The Voice | High C | Early Romantic | Classical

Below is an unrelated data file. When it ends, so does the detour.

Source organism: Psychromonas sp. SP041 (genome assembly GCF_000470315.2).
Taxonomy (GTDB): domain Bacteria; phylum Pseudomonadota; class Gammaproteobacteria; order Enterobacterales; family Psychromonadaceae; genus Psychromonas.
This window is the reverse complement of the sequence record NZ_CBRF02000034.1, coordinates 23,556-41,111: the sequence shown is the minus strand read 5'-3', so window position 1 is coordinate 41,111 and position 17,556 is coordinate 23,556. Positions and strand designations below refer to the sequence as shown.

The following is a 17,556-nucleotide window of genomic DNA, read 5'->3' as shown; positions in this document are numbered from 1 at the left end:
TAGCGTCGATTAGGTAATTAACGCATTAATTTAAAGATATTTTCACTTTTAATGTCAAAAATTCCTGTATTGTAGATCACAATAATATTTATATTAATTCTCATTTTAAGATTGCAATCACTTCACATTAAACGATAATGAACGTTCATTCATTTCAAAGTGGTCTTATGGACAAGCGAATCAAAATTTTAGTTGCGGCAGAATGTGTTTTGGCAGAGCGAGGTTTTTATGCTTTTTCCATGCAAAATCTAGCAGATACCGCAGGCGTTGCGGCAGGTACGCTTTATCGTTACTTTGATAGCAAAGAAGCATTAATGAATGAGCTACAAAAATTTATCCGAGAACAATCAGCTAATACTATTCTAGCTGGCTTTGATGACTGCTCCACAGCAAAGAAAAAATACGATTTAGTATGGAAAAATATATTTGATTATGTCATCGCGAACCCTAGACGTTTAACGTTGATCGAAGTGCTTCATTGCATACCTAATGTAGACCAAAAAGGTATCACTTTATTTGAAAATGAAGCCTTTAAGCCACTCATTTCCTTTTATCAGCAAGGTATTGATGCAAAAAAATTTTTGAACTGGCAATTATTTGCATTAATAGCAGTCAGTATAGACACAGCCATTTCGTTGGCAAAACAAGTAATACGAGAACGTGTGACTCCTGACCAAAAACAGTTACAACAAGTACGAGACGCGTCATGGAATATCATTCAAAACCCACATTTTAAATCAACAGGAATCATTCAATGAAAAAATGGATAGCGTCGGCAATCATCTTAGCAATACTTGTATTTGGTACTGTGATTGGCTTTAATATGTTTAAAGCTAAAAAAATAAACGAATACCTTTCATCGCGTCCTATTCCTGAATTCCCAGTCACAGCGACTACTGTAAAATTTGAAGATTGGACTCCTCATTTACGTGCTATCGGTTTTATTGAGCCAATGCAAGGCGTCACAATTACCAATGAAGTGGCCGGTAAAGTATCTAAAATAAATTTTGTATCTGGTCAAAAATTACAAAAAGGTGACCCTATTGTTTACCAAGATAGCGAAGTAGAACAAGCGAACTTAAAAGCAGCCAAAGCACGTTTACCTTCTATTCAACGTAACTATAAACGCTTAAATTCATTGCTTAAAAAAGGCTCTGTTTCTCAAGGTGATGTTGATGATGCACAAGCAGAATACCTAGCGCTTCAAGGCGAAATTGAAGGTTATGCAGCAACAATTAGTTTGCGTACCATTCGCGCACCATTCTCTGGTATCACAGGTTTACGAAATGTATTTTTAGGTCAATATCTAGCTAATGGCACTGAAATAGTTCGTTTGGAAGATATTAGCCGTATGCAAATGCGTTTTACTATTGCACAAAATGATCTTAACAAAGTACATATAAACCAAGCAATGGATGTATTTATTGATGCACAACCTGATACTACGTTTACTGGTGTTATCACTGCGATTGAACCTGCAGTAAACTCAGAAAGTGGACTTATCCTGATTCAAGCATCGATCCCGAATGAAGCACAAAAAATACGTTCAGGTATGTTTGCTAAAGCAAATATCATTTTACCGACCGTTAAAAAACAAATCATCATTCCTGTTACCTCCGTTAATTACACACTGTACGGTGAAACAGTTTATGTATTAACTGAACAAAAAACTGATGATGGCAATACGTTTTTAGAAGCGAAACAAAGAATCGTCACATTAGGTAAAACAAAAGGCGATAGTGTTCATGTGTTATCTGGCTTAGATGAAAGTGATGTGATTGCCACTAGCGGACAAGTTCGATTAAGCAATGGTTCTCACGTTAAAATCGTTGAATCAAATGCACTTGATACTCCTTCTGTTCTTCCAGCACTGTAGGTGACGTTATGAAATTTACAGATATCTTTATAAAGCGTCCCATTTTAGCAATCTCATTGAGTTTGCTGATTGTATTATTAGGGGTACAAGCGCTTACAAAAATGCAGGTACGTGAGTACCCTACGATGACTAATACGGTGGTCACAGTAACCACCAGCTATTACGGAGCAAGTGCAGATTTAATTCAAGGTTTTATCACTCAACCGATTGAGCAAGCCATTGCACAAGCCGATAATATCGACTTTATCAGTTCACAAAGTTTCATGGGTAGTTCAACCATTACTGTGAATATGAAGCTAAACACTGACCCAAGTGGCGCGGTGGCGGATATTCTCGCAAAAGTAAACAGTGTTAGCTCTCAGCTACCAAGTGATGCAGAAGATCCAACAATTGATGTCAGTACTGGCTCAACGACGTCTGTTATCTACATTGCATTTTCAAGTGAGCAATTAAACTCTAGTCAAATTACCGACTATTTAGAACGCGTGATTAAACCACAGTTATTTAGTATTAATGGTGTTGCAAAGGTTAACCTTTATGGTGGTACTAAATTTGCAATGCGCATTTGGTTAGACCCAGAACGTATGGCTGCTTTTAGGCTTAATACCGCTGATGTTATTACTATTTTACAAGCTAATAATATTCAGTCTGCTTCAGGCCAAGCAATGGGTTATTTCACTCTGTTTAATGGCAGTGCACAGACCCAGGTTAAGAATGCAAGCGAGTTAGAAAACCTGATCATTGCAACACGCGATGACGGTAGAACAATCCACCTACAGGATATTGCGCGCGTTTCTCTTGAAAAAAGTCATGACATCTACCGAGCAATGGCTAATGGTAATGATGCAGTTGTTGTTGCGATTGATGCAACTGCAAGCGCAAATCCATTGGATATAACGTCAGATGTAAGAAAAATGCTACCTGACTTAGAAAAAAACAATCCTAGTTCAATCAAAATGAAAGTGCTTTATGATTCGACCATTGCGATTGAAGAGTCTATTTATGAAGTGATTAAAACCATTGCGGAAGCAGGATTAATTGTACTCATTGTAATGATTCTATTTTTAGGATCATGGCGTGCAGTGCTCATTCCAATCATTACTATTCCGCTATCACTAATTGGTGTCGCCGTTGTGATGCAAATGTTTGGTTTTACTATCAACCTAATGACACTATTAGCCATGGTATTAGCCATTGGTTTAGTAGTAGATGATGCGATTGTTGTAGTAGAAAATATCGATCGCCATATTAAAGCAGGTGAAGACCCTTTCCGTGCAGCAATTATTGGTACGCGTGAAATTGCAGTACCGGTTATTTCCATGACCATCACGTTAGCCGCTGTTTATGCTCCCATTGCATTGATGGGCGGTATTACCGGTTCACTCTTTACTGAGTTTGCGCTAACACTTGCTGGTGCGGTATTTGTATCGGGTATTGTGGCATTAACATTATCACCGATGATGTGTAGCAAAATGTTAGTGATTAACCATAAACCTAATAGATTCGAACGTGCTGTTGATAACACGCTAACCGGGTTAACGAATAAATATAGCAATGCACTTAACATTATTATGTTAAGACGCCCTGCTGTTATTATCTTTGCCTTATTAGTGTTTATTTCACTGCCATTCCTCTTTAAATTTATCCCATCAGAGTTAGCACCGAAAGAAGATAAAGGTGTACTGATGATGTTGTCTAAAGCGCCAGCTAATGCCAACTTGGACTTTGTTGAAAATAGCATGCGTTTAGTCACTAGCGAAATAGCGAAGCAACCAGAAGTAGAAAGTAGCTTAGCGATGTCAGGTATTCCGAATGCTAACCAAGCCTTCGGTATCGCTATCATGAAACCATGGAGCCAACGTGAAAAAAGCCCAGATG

On Rossini’s advice, the already established tenor Adolphe Nourrit (1802–39) took singing lessons in order to acquire an Italianate flexibility of tone. His subsequent performance in the premiere of Rossini’s Le siège de Corinthe at the Paris Opéra in 1826 was a triumph, and in the same year he was made principal tenor of the Opéra. He appeared in each new work, including Le Comte Ory (1828) and Guillaume Tell (1829), to great acclaim. However, the appointment of Gilbert Duprez as joint first tenor was to prove fatal. When, in 1836, Duprez sang the role of Arnold in Guillaume Tell, instead of the usual weak high C, he sang the first-ever high C from the chest (the sound that is produced by tenors today). Although Rossini, who was in the audience, declared it ‘the squawk of a capon whose throat is being cut’, Donizetti and Nourrit, who were also in the audience, recognized its power. Nourrit resigned from the Opéra and moved to Italy, where he committed suicide soon afterwards.
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